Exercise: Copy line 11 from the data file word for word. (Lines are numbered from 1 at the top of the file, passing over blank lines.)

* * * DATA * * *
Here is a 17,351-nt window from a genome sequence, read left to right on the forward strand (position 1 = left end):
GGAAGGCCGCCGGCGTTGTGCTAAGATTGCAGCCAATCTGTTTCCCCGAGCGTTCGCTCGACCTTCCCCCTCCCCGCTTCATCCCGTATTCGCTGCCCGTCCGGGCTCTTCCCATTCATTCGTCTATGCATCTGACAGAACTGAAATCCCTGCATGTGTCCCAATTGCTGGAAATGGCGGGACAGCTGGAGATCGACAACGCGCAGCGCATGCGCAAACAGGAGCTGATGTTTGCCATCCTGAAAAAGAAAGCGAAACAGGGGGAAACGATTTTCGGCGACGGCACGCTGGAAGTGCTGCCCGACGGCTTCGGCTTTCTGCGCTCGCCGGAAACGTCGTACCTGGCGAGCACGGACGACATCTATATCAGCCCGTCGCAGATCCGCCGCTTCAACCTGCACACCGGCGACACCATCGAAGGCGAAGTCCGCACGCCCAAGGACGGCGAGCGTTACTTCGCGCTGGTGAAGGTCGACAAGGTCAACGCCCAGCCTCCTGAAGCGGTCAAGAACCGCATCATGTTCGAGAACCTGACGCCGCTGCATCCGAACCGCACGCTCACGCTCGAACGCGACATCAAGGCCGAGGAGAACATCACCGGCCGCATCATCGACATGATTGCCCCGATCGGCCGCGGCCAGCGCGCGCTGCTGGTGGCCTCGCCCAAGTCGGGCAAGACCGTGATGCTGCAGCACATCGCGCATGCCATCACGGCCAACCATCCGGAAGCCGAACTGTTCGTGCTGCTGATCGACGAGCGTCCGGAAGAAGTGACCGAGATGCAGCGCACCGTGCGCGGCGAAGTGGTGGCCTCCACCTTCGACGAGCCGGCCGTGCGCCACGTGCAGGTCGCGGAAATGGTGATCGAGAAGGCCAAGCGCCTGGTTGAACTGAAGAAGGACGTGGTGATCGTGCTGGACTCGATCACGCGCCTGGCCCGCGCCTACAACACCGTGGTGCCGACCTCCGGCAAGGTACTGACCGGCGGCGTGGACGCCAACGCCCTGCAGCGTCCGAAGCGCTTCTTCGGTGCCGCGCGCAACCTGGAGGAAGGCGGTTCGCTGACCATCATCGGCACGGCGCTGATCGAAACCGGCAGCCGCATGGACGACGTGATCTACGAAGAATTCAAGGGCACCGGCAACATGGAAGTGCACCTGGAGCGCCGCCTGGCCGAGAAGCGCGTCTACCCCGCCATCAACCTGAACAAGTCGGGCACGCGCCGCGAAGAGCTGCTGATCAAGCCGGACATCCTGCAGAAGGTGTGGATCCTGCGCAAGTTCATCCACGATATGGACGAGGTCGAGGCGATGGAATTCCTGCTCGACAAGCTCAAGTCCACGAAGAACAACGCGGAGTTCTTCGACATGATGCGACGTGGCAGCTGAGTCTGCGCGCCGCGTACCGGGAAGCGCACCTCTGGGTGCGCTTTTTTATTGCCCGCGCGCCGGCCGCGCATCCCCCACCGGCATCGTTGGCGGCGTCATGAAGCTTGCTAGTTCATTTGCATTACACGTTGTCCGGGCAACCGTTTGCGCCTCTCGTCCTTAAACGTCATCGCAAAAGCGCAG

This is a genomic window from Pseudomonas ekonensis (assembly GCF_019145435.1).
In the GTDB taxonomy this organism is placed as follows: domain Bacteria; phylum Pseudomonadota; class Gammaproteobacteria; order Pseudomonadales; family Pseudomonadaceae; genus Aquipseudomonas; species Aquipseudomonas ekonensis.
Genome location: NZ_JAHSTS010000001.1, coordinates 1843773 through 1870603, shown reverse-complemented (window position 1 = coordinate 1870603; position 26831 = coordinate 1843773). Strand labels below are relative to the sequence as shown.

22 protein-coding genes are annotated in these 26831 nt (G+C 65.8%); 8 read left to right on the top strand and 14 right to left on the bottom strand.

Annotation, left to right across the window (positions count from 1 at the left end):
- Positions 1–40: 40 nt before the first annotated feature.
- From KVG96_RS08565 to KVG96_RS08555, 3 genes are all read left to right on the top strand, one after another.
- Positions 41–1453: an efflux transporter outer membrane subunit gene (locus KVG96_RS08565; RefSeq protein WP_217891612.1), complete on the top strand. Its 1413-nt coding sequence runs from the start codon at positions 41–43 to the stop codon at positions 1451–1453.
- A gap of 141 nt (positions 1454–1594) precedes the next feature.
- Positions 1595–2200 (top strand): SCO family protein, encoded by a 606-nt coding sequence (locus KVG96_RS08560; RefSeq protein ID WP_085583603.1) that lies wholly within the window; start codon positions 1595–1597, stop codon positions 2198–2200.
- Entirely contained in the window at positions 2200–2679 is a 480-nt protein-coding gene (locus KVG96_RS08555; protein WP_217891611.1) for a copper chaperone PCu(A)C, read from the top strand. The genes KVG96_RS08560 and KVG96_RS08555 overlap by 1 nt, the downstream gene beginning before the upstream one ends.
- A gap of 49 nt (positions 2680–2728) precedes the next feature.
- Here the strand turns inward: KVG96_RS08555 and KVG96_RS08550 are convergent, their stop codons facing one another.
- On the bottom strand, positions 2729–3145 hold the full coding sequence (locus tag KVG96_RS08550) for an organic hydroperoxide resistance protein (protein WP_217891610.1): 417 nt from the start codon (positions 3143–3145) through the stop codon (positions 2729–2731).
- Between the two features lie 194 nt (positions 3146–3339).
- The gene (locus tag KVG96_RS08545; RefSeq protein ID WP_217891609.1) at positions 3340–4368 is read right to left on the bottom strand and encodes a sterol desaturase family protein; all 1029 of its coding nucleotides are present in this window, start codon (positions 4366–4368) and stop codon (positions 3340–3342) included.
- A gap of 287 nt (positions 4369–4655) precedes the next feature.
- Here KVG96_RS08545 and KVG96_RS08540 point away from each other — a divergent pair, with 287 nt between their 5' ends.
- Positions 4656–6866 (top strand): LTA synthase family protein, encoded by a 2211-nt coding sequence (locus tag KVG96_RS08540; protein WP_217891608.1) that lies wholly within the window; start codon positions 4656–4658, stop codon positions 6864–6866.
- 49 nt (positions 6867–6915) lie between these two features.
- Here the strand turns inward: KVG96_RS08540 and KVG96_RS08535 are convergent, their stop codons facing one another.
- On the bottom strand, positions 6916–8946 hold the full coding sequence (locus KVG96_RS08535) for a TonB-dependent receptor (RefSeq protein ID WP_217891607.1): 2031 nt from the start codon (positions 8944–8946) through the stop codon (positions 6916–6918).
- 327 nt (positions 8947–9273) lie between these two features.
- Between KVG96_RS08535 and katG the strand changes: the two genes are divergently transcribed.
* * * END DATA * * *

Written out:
- A gap of 141 nt (positions 1454–1594) precedes the next feature.